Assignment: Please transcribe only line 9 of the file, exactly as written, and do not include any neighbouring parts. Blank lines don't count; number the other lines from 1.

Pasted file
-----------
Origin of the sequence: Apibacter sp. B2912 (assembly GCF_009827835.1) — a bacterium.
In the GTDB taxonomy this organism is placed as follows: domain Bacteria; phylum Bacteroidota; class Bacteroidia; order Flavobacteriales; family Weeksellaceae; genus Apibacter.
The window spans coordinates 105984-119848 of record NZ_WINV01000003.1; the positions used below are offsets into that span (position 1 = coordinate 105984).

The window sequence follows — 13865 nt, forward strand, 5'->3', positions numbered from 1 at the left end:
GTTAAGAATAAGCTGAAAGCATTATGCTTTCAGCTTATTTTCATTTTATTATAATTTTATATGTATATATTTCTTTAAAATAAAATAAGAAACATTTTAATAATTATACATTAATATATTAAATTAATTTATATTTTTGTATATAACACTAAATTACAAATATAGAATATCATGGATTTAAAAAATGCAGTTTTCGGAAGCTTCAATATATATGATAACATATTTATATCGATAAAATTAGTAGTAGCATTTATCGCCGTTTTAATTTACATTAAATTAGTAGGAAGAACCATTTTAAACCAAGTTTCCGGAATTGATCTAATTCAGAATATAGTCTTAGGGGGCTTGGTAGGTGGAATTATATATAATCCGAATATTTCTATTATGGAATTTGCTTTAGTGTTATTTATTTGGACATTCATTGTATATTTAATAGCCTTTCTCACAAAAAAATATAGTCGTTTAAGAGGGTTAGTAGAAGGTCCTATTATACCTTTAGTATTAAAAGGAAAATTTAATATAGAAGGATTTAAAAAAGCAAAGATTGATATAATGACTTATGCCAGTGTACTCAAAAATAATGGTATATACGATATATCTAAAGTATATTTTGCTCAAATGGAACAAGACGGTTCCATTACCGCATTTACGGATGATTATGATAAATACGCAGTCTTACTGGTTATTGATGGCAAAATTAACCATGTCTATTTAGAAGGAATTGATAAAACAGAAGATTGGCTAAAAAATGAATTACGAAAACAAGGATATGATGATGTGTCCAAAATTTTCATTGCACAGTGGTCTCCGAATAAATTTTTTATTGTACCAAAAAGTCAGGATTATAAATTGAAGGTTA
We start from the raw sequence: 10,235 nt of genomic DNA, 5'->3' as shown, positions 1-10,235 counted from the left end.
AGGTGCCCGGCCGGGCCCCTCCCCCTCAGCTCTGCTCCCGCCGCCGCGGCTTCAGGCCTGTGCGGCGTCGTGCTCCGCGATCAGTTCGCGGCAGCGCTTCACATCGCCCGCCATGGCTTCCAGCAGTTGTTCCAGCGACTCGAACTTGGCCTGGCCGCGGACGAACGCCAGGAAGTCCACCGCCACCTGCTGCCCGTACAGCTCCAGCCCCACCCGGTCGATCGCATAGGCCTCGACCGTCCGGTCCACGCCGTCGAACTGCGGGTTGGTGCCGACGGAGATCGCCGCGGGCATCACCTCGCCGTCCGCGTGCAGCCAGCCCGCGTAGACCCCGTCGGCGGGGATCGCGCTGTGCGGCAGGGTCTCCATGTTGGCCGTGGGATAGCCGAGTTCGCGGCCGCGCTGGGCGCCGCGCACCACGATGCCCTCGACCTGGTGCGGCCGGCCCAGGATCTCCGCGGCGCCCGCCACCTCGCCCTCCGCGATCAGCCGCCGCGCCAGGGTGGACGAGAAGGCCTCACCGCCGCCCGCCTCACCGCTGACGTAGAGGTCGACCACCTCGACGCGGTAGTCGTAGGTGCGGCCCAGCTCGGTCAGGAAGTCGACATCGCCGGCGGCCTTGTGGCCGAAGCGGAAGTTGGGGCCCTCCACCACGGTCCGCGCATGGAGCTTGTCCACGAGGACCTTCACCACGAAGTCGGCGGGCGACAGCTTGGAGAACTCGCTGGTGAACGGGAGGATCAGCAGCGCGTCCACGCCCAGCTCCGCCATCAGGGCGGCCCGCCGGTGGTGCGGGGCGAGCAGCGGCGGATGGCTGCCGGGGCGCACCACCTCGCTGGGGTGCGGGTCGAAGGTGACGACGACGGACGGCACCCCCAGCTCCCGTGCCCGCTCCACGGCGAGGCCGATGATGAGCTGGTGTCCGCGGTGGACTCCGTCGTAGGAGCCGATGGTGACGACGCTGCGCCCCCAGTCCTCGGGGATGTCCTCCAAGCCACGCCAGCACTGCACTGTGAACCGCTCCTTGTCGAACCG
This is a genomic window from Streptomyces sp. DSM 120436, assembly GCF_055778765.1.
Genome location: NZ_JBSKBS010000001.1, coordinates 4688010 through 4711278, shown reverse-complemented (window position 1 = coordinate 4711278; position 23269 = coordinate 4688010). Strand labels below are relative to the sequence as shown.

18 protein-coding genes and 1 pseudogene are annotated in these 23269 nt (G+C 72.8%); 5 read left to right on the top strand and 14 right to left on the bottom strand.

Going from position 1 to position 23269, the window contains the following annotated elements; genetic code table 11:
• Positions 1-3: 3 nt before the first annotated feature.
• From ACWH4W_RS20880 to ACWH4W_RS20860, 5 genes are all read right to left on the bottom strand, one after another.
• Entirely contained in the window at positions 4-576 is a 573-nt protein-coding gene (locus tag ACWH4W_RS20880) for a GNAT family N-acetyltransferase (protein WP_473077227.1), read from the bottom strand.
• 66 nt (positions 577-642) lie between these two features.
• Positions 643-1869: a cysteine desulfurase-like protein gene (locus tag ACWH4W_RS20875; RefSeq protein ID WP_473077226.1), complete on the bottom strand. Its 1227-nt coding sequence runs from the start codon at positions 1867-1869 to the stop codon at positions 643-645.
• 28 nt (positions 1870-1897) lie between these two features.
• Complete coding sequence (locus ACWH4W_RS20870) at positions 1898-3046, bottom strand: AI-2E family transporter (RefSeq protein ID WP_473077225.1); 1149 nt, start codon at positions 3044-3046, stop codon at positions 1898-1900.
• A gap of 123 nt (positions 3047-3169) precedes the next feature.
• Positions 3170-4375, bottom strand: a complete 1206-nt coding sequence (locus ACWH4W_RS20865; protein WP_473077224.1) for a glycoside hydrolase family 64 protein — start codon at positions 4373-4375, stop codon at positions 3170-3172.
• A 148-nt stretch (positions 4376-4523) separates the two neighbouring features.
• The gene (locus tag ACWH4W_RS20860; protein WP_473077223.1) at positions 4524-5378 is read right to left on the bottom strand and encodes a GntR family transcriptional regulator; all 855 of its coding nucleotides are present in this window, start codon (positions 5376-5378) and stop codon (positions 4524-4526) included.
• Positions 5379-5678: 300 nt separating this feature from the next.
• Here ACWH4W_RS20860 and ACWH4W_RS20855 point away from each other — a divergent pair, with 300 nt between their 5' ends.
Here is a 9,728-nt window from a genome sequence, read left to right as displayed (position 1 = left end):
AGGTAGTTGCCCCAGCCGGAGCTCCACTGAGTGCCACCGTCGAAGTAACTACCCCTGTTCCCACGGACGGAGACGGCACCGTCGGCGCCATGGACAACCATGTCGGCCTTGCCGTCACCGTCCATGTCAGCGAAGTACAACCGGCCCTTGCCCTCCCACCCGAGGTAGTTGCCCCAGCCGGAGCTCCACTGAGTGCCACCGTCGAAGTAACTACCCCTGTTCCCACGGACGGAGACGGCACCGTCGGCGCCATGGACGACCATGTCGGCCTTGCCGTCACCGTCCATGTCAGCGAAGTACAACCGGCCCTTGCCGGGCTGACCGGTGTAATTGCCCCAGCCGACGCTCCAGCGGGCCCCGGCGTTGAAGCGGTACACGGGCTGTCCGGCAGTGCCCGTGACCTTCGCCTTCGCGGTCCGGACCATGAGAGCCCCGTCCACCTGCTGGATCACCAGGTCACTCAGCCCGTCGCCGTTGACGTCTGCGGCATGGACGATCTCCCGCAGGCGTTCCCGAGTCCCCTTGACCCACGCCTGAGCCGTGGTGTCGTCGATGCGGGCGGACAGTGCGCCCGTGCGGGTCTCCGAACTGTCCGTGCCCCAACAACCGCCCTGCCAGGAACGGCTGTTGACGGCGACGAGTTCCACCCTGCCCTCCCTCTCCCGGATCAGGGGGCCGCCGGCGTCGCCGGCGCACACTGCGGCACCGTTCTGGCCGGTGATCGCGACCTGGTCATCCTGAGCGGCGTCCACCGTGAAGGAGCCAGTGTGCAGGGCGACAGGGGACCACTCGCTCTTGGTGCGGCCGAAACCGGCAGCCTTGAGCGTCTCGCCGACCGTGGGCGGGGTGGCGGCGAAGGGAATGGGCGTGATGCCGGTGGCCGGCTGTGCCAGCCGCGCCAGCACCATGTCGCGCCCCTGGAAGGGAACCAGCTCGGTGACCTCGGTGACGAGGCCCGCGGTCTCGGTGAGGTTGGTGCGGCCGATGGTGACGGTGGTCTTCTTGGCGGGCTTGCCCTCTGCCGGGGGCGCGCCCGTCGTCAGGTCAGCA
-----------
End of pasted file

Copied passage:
Genome location: NZ_JBSKBS010000001.1, coordinates 4688010 through 4711278, shown reverse-complemented (window position 1 = coordinate 4711278; position 23269 = coordinate 4688010). Strand labels below are relative to the sequence as shown.